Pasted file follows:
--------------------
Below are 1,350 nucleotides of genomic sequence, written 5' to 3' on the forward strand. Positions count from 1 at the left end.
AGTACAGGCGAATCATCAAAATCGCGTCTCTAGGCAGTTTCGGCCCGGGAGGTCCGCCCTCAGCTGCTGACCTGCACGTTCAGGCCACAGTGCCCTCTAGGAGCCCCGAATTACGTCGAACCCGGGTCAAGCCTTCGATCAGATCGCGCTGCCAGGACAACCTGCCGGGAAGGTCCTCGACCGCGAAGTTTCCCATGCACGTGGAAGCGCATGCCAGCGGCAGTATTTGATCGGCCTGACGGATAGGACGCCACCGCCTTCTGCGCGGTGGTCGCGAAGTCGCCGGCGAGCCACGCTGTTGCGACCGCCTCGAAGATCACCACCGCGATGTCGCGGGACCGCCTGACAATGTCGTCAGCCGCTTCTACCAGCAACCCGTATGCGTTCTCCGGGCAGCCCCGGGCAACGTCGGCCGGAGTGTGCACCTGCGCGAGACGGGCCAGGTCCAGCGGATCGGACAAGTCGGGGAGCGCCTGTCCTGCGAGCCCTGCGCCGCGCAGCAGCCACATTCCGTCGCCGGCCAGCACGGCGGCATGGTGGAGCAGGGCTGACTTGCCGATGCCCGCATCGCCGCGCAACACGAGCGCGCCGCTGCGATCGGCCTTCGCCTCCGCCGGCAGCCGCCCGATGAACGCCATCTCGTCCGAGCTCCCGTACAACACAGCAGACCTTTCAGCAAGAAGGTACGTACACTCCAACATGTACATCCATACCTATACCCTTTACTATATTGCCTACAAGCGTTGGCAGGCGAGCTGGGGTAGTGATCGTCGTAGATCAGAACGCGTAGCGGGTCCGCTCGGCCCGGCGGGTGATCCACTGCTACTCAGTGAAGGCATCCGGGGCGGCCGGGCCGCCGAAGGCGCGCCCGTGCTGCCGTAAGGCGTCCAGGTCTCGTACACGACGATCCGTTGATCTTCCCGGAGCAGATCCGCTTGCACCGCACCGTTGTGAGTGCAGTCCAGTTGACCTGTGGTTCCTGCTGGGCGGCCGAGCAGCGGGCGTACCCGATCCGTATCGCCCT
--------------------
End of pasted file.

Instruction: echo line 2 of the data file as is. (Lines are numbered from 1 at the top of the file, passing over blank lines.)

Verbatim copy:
AGTACAGGCGAATCATCAAAATCGCGTCTCTAGGCAGTTTCGGCCCGGGAGGTCCGCCCTCAGCTGCTGACCTGCACGTTCAGGCCACAGTGCCCTCTAGGAGCCCCGAATTACGTCGAACCCGGGTCAAGCCTTCGATCAGATCGCGCTGCCAGGACAACCTGCCGGGAAGGTCCTCGACCGCGAAGTTTCCCATGCACGTGGAAGCGCATGCCAGCGGCAGTATTTGATCGGCCTGACGGATAGGACGCCACCGCCTTCTGCGCGGTGGTCGCGAAGTCGCCGGCGAGCCACGCTGTTGCGACCGCCTCGAAGATCACCACCGCGATGTCGCGGGACCGCCTGACAATGTCGTCAGCCGCTTCTACCAGCAACCCGTATGCGTTCTCCGGGCAGCCCCGGGCAACGTCGGCCGGAGTGTGCACCTGCGCGAGACGGGCCAGGTCCAGCGGATCGGACAAGTCGGGGAGCGCCTGTCCTGCGAGCCCTGCGCCGCGCAGCAGCCACATTCCGTCGCCGGCCAGCACGGCGGCATGGTGGAGCAGGGCTGACTTGCCGATGCCCGCATCGCCGCGCAACACGAGCGCGCCGCTGCGATCGGCCTTCGCCTCCGCCGGCAGCCGCCCGATGAACGCCATCTCGTCCGAGCTCCCGTACAACACAGCAGACCTTTCAGCAAGAAGGTACGTACACTCCAACATGTACATCCATACCTATACCCTTTACTATATTGCCTACAAGCGTTGGCAGGCGAGCTGGGGTAGTGATCGTCGTAGATCAGAACGCGTAGCGGGTCCGCTCGGCCCGGCGGGTGATCCACTGCTACTCAGTGAAGGCATCCGGGGCGGCCGGGCCGCCGAAGGCGCGCCCGTGCTGCCGTAAGGCGTCCAGGTCTCGTACACGACGATCCGTTGATCTTCCCGGAGCAGATCCGCTTGCACCGCACCGTTGTGAGTGCAGTCCAGTTGACCTGTGGTTCCTGCTGGGCGGCCGAGCAGCGGGCGTACCCGATCCGTATCGCCCT